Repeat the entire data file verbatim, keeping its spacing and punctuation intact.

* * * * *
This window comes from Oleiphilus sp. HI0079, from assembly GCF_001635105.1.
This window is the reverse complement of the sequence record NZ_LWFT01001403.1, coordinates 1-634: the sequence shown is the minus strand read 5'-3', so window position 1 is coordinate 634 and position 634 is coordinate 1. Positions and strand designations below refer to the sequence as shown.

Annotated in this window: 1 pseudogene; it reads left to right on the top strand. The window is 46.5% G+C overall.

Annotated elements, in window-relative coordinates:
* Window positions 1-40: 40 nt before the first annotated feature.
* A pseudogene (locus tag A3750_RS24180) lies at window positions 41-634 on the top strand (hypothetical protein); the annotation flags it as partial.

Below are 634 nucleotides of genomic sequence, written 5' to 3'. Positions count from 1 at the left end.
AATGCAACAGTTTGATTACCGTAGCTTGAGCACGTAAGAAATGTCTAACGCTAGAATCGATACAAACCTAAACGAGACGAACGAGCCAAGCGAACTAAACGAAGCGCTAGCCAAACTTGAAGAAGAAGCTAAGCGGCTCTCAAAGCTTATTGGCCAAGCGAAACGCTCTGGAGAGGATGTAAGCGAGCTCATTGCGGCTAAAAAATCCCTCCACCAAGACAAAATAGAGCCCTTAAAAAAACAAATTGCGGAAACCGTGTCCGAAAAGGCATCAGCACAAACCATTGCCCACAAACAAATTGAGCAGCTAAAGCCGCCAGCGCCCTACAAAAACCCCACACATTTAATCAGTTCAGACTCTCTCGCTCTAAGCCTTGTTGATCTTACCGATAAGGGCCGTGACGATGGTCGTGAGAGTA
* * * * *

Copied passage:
This window comes from Oleiphilus sp. HI0079, from assembly GCF_001635105.1.
This window is the reverse complement of the sequence record NZ_LWFT01001403.1, coordinates 1-634: the sequence shown is the minus strand read 5'-3', so window position 1 is coordinate 634 and position 634 is coordinate 1. Positions and strand designations below refer to the sequence as shown.

Annotated in this window: 1 pseudogene; it reads left to right on the top strand. The window is 46.5% G+C overall.

Annotated elements, in window-relative coordinates:
* Window positions 1-40: 40 nt before the first annotated feature.
* A pseudogene (locus tag A3750_RS24180) lies at window positions 41-634 on the top strand (hypothetical protein); the annotation flags it as partial.

Below are 634 nucleotides of genomic sequence, written 5' to 3'. Positions count from 1 at the left end.
AATGCAACAGTTTGATTACCGTAGCTTGAGCACGTAAGAAATGTCTAACGCTAGAATCGATACAAACCTAAACGAGACGAACGAGCCAAGCGAACTAAACGAAGCGCTAGCCAAACTTGAAGAAGAAGCTAAGCGGCTCTCAAAGCTTATTGGCCAAGCGAAACGCTCTGGAGAGGATGTAAGCGAGCTCATTGCGGCTAAAAAATCCCTCCACCAAGACAAAATAGAGCCCTTAAAAAAACAAATTGCGGAAACCGTGTCCGAAAAGGCATCAGCACAAACCATTGCCCACAAACAAATTGAGCAGCTAAAGCCGCCAGCGCCCTACAAAAACCCCACACATTTAATCAGTTCAGACTCTCTCGCTCTAAGCCTTGTTGATCTTACCGATAAGGGCCGTGACGATGGTCGTGAGAGTA